22 March 2012

Cameron's radical social experiment on gay marriage

Scotland’s Cardinal Keith O’Brien made headlines last week when he wrote a Telegraph article describing government proposals to introduce same-sex marriage into UK law as “madness” and “a grotesque subversion of a universally accepted human right”. The substance of his article was lost in the fury that erupted over his language, and hardly anyone seems to have noticed – or cared – that his argument wasn’t remotely faith-based.

Under the civil partnership scheme, he said, same-sex couples already have the same civil rights as married ones, such that redefining marriage would give them no tangible benefits; in no real sense, therefore, should this be seen as a debate over equality or about gay rights. This is a debate about the nature and value of marriage.

While its form may have varied across cultures, marriage – whether Christian or otherwise – has always and everywhere been understood as existing, in the Cardinal’s words, “in order to bring men and women together so that the children born of those unions will have a mother and a father.”

This timeless and universal conception of marriage has children at its heart; we cannot redefine marriage as “committed loving relationships between adults” unless we jettison its primary purpose, that being to provide a safe, stable, and balanced environment within which children can be born and reared.

Lynne Featherstone, the Liberal Democrat junior minister with responsibility for equality, has accepted that neither the State nor the Church “owns” marriage; in response, Cardinal O’Brien pointed out that “No Government has the moral authority to dismantle the universally understood meaning of marriage.”

The Government certainly has no electoral mandate for such a radical change; proposals to redefine marriage were conspicuously absent from the manifestos of both Conservative and Liberal Democrat parties in the 2010 election, and were accordingly absent from the agreed programme for government.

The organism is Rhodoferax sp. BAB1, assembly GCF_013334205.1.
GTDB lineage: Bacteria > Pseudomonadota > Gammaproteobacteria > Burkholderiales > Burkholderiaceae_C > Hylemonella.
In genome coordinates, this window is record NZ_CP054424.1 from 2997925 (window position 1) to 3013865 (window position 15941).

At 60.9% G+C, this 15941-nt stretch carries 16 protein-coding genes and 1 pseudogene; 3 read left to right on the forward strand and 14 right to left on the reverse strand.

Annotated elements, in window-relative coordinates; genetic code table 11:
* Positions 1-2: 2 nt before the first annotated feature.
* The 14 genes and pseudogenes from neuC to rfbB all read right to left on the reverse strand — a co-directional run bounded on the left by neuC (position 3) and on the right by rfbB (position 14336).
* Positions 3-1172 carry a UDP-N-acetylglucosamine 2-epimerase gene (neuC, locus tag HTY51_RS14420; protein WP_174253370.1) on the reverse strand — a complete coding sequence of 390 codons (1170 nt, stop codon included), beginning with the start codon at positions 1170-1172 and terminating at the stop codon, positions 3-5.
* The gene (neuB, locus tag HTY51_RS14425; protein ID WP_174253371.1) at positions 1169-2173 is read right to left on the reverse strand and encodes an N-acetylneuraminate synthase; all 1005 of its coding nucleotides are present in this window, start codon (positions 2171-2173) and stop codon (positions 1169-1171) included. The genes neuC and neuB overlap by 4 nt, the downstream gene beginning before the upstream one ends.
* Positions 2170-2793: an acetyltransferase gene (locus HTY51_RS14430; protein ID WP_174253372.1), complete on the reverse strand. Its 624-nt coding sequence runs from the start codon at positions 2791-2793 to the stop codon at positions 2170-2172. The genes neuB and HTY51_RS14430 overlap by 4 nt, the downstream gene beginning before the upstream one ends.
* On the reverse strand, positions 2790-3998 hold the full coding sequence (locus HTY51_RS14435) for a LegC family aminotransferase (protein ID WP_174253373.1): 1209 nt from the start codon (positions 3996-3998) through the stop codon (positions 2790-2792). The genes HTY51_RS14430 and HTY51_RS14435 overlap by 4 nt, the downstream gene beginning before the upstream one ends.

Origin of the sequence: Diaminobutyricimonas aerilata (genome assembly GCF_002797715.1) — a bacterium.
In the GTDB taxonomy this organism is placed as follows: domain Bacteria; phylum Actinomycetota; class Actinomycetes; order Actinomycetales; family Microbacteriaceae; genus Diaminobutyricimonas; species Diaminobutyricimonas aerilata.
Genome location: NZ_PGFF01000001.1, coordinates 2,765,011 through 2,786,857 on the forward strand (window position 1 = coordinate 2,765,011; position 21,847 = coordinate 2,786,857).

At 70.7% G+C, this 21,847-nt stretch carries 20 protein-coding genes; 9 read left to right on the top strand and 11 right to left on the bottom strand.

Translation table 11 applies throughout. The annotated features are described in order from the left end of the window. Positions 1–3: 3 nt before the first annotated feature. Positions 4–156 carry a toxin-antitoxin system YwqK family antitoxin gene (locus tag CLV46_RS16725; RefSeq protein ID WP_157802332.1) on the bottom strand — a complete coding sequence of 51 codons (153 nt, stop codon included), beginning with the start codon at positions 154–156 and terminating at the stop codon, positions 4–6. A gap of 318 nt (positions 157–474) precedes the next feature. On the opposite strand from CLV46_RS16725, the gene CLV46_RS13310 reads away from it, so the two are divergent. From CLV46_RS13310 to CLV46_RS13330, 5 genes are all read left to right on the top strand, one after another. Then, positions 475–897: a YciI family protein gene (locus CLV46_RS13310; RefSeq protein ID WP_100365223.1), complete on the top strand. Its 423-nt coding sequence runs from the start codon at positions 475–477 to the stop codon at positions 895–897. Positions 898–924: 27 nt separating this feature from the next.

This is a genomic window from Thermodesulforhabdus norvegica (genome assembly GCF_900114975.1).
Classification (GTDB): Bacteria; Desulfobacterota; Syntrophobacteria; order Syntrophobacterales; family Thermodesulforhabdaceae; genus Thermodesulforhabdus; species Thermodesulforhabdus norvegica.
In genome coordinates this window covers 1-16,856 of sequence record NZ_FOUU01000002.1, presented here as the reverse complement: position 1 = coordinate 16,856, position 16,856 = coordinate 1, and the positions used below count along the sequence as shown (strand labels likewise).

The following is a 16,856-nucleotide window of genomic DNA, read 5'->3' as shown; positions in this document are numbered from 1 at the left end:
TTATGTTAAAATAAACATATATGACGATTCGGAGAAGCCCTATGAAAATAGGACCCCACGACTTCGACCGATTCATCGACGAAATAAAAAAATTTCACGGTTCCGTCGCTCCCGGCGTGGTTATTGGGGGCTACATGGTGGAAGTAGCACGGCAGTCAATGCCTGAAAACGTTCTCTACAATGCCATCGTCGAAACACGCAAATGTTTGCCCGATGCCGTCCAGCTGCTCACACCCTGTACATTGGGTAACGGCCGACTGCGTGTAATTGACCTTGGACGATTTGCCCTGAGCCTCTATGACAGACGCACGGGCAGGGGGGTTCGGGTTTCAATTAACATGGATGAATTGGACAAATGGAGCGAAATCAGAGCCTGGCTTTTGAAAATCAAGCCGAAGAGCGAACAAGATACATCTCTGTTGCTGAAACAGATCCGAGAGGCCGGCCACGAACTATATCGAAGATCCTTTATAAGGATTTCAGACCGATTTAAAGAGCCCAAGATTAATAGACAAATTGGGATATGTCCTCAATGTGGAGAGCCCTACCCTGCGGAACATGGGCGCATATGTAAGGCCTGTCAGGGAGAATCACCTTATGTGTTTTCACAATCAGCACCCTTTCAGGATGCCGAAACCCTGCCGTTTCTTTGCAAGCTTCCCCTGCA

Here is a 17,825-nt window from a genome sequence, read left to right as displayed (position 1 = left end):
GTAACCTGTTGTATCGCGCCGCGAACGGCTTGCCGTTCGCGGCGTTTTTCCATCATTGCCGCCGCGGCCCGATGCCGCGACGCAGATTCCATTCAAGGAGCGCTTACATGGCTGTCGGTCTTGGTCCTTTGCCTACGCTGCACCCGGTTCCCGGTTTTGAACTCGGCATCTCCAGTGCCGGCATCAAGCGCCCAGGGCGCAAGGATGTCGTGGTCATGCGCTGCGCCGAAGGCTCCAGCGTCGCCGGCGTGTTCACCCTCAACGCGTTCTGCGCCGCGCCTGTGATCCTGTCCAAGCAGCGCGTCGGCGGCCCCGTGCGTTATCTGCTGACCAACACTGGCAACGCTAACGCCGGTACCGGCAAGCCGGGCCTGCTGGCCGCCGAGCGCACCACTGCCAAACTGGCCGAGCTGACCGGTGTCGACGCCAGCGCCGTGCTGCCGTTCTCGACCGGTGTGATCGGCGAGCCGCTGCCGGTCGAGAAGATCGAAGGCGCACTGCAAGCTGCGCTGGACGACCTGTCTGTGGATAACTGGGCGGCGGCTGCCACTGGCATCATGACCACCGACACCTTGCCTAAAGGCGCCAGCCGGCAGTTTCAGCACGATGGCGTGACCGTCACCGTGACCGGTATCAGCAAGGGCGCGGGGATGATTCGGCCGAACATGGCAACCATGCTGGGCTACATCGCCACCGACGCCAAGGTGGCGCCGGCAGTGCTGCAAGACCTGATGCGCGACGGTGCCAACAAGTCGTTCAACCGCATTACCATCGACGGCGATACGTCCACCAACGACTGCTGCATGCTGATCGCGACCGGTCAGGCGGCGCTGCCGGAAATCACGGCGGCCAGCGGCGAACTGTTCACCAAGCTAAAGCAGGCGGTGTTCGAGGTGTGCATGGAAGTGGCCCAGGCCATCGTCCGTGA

Such silence was hardly surprising. The 2004 Civil Partnership Act, giving committed same-sex couples the same rights the State had long given to married couples, had satisfied all reasonable demands for civil equality. If neither David Cameron nor Nick Clegg campaigned for same-sex marriage in 2010, this was because there was no popular demand for such a thing.

Same-sex marriage was effectively absent from Britain’s political radar until last September’s Liberal Democrat conference, when Lynne Featherstone announced plans to introduce it; David Cameron echoed her at October’s Conservative conference, declaring, “I support gay marriage because I’m a Conservative.”

I’ve no idea how the Prime Minister kept a straight face while claiming that redefining a timeless social institution is in any way conservative, but it’s easy to see what motivated this revolutionary proposal.

It’s common knowledge that the Liberal Democrats felt betrayed by the Conservatives in the aftermath of last year’s electoral reform referendum. Although the coalition agreement allowed for Conservatives to campaign either way in the election, the Liberals felt their centrally co-ordinated campaign to block the Liberal attempt to make parliament more accurately reflect the will of the British people to be wholly contrary to the spirit of the coalition agreement.

Since then the Liberals have become far more discriminating in their willingness to support Conservative policies, forcing the Conservatives in turn to appease their newly obstructive junior partners.